Imagine one day finding a pair of Tibetan monks at your front door and being told that your three-year-old child is in fact the reincarnation of an important Buddhist teacher, and that they want to take the child away to India immediately for intensive spiritual training.

And not only that, there’s so much proof that you actually start to believe it yourself. The kid can even recognize his belongings from a lifetime ago.  

Such is the strange conflict behind Sarah Ruhl’s fanciful family drama “The Oldest Boy,” which is being produced Off-Broadway by Lincoln Center Theater.

Ruhl, who has become one of the most prominent contemporary American playwrights, has received much love from both critics and audiences for her whimsical sensibility, lyrical language and vulnerable characters, as seen in plays like “The Clean House” and “In the Next Room” (or The Vibrator Play).”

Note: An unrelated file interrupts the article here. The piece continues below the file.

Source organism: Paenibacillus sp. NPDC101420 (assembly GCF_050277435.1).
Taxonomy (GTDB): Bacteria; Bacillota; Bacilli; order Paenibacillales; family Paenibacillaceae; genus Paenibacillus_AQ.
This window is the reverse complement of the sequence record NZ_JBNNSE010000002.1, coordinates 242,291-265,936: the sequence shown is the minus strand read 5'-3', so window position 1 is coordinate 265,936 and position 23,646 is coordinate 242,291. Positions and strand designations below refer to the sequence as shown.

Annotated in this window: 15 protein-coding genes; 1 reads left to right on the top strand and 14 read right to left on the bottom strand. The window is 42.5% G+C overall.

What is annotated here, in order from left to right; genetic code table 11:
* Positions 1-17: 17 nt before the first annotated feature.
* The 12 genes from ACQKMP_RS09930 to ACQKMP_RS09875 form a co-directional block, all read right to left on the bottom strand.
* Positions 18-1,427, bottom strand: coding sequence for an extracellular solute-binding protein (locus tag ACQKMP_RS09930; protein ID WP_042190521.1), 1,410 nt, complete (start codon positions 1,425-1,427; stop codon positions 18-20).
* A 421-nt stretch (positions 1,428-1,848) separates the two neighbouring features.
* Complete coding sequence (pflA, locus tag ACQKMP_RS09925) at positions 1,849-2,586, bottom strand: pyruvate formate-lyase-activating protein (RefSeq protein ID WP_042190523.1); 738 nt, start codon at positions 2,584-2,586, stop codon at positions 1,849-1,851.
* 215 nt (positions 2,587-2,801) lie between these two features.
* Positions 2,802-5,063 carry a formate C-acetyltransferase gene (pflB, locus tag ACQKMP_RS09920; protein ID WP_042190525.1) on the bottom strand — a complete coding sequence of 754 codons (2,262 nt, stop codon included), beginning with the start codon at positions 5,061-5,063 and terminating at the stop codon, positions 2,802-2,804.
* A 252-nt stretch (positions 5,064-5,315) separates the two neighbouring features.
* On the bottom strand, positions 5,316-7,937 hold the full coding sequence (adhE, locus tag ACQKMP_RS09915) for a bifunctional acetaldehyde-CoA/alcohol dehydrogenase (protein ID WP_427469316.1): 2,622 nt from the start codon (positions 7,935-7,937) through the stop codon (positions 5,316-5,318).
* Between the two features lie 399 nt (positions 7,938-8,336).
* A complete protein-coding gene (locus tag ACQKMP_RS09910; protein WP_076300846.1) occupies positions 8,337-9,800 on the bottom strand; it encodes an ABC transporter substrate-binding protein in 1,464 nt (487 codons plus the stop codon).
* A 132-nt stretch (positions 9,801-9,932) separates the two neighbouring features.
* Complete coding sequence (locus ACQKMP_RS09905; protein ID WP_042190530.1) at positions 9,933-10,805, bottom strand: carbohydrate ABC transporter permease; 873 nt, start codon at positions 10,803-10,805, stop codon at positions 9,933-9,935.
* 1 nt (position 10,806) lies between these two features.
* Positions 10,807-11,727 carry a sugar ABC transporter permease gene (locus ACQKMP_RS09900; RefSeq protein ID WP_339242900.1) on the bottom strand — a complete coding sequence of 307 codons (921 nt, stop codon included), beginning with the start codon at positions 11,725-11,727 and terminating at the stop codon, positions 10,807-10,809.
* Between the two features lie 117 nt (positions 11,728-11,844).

In Rebecca Taichman’s spare but elegant production, the child is portrayed via a life-size puppet operated by puppeteers dressed in black.

Celia Keenan-Bolger is wonderful as the boy’s mother, convincingly portraying her conflicted emotions and confusions without ever going over the top.

While the play loses steam by act two, it does present an unusual and touching scenario with cross-cultural currents.

You might consider it a gentle counterpart to “Disgraced,” the raging West-meets-Islam drama that was first produced by Lincoln Center Theater and recently transferred to Broadway.

If you go:  “The Oldest Boy” plays at Lincoln Center Theater through Dec. 28. Lincoln Center Plaza, lct.org.